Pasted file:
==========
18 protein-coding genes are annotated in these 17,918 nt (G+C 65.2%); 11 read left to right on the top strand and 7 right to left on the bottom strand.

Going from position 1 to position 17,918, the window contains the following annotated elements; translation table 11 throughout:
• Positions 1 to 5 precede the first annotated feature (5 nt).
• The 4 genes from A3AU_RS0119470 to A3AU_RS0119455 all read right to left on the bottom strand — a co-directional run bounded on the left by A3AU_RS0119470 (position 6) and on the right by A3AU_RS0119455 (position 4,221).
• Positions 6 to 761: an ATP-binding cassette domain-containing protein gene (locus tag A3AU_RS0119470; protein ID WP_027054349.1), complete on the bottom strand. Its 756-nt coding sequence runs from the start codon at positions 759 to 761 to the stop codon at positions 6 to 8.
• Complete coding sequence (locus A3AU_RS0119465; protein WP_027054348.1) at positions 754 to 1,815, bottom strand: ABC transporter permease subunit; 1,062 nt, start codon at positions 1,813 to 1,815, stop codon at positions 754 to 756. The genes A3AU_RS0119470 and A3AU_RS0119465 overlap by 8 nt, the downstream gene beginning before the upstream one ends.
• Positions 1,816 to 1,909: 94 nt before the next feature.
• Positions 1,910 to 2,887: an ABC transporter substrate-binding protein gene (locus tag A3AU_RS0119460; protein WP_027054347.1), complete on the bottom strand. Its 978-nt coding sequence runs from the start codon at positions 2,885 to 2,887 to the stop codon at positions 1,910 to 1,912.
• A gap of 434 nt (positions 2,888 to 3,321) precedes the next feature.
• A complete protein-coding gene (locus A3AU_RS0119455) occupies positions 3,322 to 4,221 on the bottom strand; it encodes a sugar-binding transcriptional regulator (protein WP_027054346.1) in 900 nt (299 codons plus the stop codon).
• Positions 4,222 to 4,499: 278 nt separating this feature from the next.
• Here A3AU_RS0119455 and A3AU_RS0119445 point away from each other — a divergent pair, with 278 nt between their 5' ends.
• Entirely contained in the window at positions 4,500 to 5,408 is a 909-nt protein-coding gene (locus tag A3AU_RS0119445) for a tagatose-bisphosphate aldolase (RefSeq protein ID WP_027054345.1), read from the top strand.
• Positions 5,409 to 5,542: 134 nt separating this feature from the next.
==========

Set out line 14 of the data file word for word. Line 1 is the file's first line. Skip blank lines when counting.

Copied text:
• Positions 5,409 to 5,542: 134 nt separating this feature from the next.